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A large percentage of businesses are owned by women.  Through a combination of societal and political change, women have entered the workforce in record numbers since the 1970's.  Legislation aimed at curbing discrimination on the basis of race and sex has enabled women to move ahead in many fields which once were traditional male domains.  Women moved from a time when women were considered unlucky if they had to work at jobs outside the home because their husbands did not make the money needed for the family, to a time when they were sometimes considered to have no ambition or not very intelligent if they chose to be a homemaker and not work outside the home.  Now women are considered equally intelligent if they choose a career or choose to be a homemaker.  No woman needs to ever apologize because she is ‘just a housewife,’ as raising her children is the most important job she will ever have. Changing women’s roles, however, indicate that most women will work outside the home until retirement.  The high divorce rate forces more women to be self-supporting or heads of households.  Also, a large percentage of married and single women choose to pursue a career.  A good thing began and continued to happen after the 1970's, as men and women shared the responsibility of the children.  If they argue over who should have that responsibility, the children are the ones who suffer.

There are many reasons women choose to own their own businesses.  It has been traditionally more difficult for women to move up the corporate ladder, so owning a business is a natural option.  Women, like men, enjoy the idea of being in control and the ability to take risks that enable them to earn more profits.  It is usually easier to work around children’s schedules, allowing for more quality family life.  

So how does a woman owner differ from a man?  Just as men owners are different from each other and women owners are different from each other, so are men and women owners different from each other.  The knowledge, education, skills and ability could be the same; but personality and type of management are usually what we see as the difference.  Men tend to be more assertive than women and never look back after making a decision, while too often women second guess their decisions.  Women are naturally more nurturing than men, and that is a great quality that can be used in business.  Getting to know employees and contacts on a personal level is typical of women, whether dealing with men or women; but men tend to stick strictly to business, which works well for them.  Because of that nurturing quality, women owners are usually more likely to understand work scheduling because of children’s activities or illness.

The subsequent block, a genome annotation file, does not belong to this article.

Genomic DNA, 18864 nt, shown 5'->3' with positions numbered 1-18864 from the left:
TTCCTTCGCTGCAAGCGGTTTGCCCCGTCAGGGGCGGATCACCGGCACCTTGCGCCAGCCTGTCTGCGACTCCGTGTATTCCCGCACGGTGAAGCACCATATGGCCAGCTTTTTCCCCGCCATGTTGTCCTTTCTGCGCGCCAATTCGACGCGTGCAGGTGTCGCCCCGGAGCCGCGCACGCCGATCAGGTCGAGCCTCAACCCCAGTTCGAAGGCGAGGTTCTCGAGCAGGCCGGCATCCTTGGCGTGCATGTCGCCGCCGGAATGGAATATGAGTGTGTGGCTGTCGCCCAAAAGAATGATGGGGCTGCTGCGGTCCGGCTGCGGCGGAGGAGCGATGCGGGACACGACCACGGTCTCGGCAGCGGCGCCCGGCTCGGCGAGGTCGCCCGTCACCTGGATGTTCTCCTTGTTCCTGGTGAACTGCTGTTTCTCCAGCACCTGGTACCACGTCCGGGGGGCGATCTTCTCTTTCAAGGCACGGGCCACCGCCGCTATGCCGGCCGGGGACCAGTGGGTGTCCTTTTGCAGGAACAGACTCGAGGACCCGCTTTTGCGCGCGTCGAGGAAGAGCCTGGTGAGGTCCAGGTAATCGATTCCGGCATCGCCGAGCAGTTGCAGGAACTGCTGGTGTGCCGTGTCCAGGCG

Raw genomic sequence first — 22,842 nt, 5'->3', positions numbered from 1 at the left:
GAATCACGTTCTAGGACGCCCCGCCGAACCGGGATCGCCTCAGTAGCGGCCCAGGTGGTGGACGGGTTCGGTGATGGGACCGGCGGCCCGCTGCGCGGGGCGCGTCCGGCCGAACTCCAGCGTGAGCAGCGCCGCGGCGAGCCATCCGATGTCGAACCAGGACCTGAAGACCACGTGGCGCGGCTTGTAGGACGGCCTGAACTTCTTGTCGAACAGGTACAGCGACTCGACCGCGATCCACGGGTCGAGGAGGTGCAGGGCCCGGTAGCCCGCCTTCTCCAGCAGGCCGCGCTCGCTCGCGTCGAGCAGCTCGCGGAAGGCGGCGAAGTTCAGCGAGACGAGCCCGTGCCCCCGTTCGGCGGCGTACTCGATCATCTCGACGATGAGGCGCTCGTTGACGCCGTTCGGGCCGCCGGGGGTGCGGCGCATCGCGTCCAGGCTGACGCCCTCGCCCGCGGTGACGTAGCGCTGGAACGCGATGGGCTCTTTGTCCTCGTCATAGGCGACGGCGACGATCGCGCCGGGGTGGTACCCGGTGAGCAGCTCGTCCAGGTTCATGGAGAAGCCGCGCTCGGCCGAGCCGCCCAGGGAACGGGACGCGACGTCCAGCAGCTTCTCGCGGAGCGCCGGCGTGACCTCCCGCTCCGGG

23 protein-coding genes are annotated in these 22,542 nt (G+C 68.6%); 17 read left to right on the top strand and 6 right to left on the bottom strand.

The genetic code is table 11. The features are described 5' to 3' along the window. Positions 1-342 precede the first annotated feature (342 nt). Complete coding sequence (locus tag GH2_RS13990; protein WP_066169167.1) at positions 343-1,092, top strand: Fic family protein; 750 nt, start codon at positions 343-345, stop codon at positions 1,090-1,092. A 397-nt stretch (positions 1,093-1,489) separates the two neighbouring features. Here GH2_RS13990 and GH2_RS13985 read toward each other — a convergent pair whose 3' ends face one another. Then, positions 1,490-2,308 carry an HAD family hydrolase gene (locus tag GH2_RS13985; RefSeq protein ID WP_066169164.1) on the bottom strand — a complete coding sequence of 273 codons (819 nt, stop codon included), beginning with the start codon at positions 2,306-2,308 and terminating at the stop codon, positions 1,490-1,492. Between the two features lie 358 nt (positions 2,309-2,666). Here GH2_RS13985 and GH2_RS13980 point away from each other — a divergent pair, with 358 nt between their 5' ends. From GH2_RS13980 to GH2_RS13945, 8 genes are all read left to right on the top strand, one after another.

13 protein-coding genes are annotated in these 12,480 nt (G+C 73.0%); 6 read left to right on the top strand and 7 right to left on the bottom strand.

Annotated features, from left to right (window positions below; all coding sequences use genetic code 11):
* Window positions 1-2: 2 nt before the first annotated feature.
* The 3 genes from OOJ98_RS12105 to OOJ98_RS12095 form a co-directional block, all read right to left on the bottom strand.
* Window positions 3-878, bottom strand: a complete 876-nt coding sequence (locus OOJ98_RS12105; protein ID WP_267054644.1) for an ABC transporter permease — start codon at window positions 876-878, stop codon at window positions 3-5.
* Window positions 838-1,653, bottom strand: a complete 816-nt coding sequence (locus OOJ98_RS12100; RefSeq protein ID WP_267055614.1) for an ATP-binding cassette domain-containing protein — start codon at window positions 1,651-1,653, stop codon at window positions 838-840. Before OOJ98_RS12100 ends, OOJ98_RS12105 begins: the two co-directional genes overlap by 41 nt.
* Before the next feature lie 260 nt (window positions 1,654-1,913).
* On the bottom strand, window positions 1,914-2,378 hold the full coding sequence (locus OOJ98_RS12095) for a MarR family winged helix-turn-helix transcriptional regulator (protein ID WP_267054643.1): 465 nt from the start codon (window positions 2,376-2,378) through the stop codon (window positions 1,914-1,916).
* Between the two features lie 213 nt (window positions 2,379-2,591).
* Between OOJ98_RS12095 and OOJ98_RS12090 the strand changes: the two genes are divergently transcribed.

Some men offer resistance to working for a woman boss based on preconceived attitudes or stereotypes when qualities admired in men are seen in women as threatening.  This is another advantage for a woman owning a business rather than being a manager in the corporate world.  As a business owner, she is regarded as ‘the ultimate’ boss, which she is, and sometimes receives more respect. Women do not have to ‘act like a man’ to be successful.

Most things about owning a business are the same for men and women.  A good knowledge of the product or service being sold is crucial, as is a working knowledge of every part of the business.  Although a good manager can transfer the principals of management to other organizations, each business is unique.

One disadvantage for women is lack of physical strength.  Most men are just naturally stronger than women, but it is easy to have someone stronger to handle some things.  It is a stereotype that all men are physically strong and can fix anything, and we know that isn’t true.  It was probably true in past days when most men did more physical work, but today many men hire others to do their physical work, just as women.

In conclusion, women can be as successful as business owners as men.  They actually have an advantage if they use their nurturing instincts to their benefit.  That is why we see more and more women business owners.

  • Author: Pat Jones
  • Title: Business Broker - President/Owner
  • Company: Pat Jones Business Brokers
  • Company Website: http://www.patjones.biz/
  • Date: December 01, 2016
  • Category: Buying a Franchise or Business
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